- 1. The pretence-based commitment – not appropriate/acceptance Has anyone walked out of a meeting having made promises that they didn’t really intend to keep? Failing to communicate what you know is relevant (not telling the truth, withholding information) A dishonest commitment to perform I do not intend to deliver, or I do not believe it is possible to deliver, or both A commitment intended to avoid conflict or some other perceived threat
- 2. The opinion-based commitment – relates in part to O.P.B. (optimistic planning bias) and risk management avoidance New Year’s resolutions? Left disconnected from real world challenges and others that are impacted, effected, involved An honest report of my personal opinion; includes thoughtless certainty that my view is right An honest commitment to perform A well-intended commitment that does not accurately confront what will really be demanded of me Those who provide opinion-based commitments tend to talk big and deliver little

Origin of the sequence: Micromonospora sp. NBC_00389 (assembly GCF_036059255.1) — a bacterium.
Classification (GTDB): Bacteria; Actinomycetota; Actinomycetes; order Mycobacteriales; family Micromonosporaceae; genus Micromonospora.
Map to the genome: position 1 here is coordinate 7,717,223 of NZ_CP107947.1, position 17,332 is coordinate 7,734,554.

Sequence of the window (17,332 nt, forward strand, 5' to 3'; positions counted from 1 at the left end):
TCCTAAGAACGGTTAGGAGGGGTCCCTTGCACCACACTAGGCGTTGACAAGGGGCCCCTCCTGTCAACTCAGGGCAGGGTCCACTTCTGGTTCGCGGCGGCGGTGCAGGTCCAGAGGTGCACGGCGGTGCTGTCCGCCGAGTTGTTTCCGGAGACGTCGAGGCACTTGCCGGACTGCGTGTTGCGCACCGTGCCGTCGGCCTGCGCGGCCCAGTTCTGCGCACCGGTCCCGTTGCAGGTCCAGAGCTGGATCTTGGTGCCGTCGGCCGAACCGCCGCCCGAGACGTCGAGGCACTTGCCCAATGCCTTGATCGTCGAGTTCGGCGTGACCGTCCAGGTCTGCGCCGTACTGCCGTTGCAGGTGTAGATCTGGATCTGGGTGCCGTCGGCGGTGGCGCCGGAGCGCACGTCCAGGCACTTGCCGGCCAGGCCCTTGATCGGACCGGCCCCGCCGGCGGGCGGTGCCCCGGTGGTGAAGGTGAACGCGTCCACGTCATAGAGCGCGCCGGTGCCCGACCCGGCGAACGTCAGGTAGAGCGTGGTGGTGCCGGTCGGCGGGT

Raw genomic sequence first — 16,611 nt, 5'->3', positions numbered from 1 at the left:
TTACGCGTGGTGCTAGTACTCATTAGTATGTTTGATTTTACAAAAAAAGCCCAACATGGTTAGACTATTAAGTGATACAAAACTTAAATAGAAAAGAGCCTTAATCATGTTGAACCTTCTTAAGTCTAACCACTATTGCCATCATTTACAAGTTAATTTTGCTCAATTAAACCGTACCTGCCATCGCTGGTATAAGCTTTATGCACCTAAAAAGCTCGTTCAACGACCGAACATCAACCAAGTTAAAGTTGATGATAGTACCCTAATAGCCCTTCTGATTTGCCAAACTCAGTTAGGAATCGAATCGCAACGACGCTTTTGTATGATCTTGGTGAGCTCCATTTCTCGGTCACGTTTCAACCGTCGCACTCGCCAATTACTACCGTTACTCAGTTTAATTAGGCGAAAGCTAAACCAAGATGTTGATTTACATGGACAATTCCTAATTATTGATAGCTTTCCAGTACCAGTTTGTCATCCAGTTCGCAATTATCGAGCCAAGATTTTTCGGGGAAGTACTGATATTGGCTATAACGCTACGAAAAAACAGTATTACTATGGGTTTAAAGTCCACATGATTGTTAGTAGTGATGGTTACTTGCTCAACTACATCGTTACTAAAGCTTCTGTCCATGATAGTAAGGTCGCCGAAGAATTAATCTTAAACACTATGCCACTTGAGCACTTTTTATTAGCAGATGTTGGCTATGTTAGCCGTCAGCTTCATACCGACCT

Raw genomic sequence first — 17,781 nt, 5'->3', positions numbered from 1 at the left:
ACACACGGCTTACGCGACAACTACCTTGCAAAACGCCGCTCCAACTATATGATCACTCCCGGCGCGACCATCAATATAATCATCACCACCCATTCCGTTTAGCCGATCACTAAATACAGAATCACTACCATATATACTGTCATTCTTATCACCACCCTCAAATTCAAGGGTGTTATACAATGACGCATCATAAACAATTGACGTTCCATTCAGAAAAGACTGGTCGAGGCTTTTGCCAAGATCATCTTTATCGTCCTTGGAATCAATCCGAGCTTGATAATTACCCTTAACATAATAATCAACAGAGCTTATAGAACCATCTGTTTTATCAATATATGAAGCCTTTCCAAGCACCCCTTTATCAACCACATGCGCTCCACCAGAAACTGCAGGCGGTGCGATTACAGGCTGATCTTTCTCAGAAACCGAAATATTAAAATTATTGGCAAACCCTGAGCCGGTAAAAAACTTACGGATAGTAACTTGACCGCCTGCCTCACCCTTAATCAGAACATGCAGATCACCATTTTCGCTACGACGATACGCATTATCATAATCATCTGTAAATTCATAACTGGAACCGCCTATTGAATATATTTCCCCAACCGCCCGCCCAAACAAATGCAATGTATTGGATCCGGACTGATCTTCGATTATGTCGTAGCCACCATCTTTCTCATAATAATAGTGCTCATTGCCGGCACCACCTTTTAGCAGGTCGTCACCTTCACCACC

- 3. The fact-based commitment – where we should target to operate from and includes specifying possible risks – many have manifested during complex project times to leverage in your planning. Designed for success Minimum condition for improvement is accuracy Involves delivery employees in the development of project plans, leveraging their insights to build smart plans and genuine commitment. Reveal facts and compare explanations for value A confident commitment to perform A commitment informed by conditions, clear expectations, measurable outcomes, key relationships, and available resources The source of confidence is the feasibility of the commitment In order to present a confident fact-based commitment and unified response to project and technical issues, the members of the project should meet to agree on decisions and issues to be prior to meeting with the customer, where possible. Otherwise, take actions away from meetings/telephone conversations to ensure you have an opportunity to present an unified response later.